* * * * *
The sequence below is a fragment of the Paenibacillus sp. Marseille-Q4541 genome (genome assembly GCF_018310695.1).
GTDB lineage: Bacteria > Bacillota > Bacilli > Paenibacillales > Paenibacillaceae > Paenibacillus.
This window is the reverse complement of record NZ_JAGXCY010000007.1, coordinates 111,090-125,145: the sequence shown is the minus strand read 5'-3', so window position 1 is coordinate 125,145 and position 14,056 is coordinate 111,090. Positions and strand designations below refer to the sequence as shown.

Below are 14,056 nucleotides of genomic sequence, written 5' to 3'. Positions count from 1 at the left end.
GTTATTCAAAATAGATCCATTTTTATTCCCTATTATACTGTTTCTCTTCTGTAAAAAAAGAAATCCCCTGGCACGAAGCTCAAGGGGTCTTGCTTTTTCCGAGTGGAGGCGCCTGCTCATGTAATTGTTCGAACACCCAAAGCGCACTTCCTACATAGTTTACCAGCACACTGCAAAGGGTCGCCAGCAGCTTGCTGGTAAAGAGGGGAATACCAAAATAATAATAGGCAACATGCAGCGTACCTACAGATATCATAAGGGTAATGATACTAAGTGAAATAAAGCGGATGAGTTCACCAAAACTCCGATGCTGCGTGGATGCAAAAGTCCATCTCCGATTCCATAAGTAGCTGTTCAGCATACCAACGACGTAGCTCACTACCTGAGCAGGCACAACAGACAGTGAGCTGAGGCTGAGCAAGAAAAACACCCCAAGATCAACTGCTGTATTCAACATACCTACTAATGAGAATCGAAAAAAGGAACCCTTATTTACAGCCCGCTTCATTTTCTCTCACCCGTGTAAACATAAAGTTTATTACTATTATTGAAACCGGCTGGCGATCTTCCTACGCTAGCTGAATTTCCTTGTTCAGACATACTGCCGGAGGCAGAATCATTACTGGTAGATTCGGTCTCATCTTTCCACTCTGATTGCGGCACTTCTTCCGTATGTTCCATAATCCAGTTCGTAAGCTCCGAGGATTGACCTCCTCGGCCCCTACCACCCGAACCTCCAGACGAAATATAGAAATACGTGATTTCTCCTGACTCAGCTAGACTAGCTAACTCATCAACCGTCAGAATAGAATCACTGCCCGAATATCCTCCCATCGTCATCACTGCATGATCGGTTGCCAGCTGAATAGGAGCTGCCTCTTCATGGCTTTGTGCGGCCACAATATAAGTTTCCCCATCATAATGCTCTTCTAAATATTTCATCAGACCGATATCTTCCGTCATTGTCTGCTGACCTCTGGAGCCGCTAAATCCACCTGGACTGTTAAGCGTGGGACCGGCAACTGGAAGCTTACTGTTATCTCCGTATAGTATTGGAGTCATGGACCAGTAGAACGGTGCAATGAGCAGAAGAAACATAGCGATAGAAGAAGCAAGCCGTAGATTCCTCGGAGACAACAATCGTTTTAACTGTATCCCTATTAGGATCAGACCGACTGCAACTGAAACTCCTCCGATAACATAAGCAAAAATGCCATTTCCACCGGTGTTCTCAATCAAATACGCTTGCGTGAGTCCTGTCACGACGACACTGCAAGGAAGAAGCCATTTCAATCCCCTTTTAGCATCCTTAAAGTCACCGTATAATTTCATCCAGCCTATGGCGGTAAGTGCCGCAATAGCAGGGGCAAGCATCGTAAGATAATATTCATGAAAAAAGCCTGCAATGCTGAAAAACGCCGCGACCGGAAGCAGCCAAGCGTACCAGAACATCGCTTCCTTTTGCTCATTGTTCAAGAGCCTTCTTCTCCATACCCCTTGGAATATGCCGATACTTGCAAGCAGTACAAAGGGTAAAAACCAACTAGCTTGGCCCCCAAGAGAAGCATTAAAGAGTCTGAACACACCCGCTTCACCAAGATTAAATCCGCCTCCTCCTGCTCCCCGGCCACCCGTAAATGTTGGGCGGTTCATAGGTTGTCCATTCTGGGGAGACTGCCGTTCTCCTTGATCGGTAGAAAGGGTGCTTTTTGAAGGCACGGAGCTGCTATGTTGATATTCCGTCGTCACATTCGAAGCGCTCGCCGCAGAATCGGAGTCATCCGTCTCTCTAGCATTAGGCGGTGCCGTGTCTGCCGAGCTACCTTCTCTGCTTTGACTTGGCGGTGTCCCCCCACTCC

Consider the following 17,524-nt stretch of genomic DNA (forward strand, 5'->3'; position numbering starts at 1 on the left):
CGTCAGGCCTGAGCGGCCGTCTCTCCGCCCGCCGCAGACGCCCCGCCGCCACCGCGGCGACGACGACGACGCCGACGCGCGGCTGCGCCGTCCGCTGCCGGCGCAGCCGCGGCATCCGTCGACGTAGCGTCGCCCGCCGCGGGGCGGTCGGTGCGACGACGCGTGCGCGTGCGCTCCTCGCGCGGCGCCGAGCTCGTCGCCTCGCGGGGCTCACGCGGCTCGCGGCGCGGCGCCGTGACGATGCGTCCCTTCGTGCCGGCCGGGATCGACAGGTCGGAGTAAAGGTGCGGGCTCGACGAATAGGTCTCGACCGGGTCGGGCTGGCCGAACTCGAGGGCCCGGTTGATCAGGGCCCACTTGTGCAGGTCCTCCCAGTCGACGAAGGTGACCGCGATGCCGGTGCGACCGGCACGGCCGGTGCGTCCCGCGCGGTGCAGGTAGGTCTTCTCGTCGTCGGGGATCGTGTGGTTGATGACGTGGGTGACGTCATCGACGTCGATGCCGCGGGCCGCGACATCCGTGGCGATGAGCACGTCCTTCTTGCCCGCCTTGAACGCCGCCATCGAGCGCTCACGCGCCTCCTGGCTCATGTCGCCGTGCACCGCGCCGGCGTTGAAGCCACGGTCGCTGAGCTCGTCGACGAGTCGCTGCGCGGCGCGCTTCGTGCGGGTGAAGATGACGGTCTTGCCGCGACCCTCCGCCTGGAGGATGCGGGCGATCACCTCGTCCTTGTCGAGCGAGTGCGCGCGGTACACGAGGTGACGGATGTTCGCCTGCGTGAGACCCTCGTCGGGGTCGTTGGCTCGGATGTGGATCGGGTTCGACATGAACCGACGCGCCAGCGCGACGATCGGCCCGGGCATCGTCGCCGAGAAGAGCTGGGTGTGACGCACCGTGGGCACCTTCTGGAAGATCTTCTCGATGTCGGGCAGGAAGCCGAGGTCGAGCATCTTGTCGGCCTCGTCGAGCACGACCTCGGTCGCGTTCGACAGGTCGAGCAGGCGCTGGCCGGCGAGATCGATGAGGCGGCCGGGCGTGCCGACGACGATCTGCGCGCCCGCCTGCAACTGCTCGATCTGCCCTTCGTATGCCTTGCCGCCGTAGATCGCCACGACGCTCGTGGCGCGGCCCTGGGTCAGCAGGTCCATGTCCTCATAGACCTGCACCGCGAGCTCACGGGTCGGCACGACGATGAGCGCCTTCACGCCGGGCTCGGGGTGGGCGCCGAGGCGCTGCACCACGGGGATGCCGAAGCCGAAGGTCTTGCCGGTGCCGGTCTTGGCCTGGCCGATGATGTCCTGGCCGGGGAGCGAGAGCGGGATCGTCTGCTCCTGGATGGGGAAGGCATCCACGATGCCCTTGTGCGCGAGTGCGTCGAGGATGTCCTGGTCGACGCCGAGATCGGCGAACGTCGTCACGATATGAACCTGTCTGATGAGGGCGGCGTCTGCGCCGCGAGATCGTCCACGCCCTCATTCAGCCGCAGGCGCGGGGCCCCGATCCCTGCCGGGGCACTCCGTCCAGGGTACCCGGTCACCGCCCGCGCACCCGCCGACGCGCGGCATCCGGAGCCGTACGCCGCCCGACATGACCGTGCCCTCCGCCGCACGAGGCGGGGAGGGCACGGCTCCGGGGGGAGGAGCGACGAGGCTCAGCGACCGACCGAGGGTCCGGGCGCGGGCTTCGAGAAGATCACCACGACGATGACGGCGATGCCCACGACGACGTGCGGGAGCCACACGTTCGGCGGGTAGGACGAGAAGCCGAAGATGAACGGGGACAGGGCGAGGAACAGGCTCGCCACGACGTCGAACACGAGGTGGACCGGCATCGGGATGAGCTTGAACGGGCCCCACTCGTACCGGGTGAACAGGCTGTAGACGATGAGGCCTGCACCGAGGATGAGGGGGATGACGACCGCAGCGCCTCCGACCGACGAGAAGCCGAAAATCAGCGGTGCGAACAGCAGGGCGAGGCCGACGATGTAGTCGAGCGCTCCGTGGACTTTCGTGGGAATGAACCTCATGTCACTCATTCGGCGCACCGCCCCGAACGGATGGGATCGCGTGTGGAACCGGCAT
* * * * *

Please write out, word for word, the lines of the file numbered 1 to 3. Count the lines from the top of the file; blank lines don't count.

The sequence below is a fragment of the Paenibacillus sp. Marseille-Q4541 genome (genome assembly GCF_018310695.1).
GTDB lineage: Bacteria > Bacillota > Bacilli > Paenibacillales > Paenibacillaceae > Paenibacillus.
This window is the reverse complement of record NZ_JAGXCY010000007.1, coordinates 111,090-125,145: the sequence shown is the minus strand read 5'-3', so window position 1 is coordinate 125,145 and position 14,056 is coordinate 111,090. Positions and strand designations below refer to the sequence as shown.